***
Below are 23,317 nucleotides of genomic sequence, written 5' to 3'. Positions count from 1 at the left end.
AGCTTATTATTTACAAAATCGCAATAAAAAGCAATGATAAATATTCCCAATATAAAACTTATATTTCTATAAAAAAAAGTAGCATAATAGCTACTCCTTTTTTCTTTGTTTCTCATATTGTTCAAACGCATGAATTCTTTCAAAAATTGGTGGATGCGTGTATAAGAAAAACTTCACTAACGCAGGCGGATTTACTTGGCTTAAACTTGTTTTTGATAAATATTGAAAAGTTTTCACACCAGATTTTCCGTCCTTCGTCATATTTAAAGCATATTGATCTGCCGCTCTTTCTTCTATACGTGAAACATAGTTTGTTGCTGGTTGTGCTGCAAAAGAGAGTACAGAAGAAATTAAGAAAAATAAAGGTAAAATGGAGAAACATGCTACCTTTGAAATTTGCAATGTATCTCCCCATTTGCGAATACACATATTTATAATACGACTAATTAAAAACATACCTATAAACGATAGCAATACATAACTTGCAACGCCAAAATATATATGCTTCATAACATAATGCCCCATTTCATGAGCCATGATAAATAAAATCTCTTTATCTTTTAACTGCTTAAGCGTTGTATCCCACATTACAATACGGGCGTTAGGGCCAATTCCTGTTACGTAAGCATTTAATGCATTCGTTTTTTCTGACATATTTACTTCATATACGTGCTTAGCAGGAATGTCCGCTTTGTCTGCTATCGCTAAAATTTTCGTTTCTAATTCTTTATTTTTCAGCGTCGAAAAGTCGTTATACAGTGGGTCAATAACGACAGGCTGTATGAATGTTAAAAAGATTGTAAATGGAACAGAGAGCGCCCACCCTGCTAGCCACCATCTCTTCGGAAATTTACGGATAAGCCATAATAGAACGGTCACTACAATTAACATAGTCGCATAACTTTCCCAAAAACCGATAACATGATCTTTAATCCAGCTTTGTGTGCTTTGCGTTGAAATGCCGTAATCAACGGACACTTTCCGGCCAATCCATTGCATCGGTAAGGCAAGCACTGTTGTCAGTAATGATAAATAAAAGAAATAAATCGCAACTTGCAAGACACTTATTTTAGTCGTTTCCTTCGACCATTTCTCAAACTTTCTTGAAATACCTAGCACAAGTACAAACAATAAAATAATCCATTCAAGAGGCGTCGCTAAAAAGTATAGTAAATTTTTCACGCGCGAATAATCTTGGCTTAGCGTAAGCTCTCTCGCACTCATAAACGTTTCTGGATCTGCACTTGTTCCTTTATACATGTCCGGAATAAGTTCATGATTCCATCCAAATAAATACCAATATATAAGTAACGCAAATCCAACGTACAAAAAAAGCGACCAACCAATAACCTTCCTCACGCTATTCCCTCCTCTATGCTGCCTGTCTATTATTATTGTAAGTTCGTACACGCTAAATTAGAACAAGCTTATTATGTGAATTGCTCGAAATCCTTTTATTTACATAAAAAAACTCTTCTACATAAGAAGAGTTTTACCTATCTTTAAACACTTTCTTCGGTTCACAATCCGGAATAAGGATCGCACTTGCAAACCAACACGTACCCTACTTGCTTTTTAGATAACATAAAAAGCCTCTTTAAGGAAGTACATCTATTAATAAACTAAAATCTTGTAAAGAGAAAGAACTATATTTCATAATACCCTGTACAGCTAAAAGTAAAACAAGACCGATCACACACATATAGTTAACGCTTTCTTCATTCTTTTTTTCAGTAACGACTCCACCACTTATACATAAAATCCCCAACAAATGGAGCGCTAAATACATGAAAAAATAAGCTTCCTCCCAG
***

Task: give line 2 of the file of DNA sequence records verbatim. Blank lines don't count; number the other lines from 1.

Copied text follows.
AGCTTATTATTTACAAAATCGCAATAAAAAGCAATGATAAATATTCCCAATATAAAACTTATATTTCTATAAAAAAAAGTAGCATAATAGCTACTCCTTTTTTCTTTGTTTCTCATATTGTTCAAACGCATGAATTCTTTCAAAAATTGGTGGATGCGTGTATAAGAAAAACTTCACTAACGCAGGCGGATTTACTTGGCTTAAACTTGTTTTTGATAAATATTGAAAAGTTTTCACACCAGATTTTCCGTCCTTCGTCATATTTAAAGCATATTGATCTGCCGCTCTTTCTTCTATACGTGAAACATAGTTTGTTGCTGGTTGTGCTGCAAAAGAGAGTACAGAAGAAATTAAGAAAAATAAAGGTAAAATGGAGAAACATGCTACCTTTGAAATTTGCAATGTATCTCCCCATTTGCGAATACACATATTTATAATACGACTAATTAAAAACATACCTATAAACGATAGCAATACATAACTTGCAACGCCAAAATATATATGCTTCATAACATAATGCCCCATTTCATGAGCCATGATAAATAAAATCTCTTTATCTTTTAACTGCTTAAGCGTTGTATCCCACATTACAATACGGGCGTTAGGGCCAATTCCTGTTACGTAAGCATTTAATGCATTCGTTTTTTCTGACATATTTACTTCATATACGTGCTTAGCAGGAATGTCCGCTTTGTCTGCTATCGCTAAAATTTTCGTTTCTAATTCTTTATTTTTCAGCGTCGAAAAGTCGTTATACAGTGGGTCAATAACGACAGGCTGTATGAATGTTAAAAAGATTGTAAATGGAACAGAGAGCGCCCACCCTGCTAGCCACCATCTCTTCGGAAATTTACGGATAAGCCATAATAGAACGGTCACTACAATTAACATAGTCGCATAACTTTCCCAAAAACCGATAACATGATCTTTAATCCAGCTTTGTGTGCTTTGCGTTGAAATGCCGTAATCAACGGACACTTTCCGGCCAATCCATTGCATCGGTAAGGCAAGCACTGTTGTCAGTAATGATAAATAAAAGAAATAAATCGCAACTTGCAAGACACTTATTTTAGTCGTTTCCTTCGACCATTTCTCAAACTTTCTTGAAATACCTAGCACAAGTACAAACAATAAAATAATCCATTCAAGAGGCGTCGCTAAAAAGTATAGTAAATTTTTCACGCGCGAATAATCTTGGCTTAGCGTAAGCTCTCTCGCACTCATAAACGTTTCTGGATCTGCACTTGTTCCTTTATACATGTCCGGAATAAGTTCATGATTCCATCCAAATAAATACCAATATATAAGTAACGCAAATCCAACGTACAAAAAAAGCGACCAACCAATAACCTTCCTCACGCTATTCCCTCCTCTATGCTGCCTGTCTATTATTATTGTAAGTTCGTACACGCTAAATTAGAACAAGCTTATTATGTGAATTGCTCGAAATCCTTTTATTTACATAAAAAAACTCTTCTACATAAGAAGAGTTTTACCTATCTTTAAACACTTTCTTCGGTTCACAATCCGGAATAAGGATCGCACTTGCAAACCAACACGTACCCTACTTGCTTTTTAGATAACATAAAAAGCCTCTTTAAGGAAGTACATCTATTAATAAACTAAAATCTTGTAAAGAGAAAGAACTATATTTCATAATACCCTGTACAGCTAAAAGTAAAACAAGACCGATCACACACATATAGTTAACGCTTTCTTCATTCTTTTTTTCAGTAACGACTCCACCACTTATACATAAAATCCCCAACAAATGGAGCGCTAAATACATGAAAAAATAAGCTTCCTCCCAG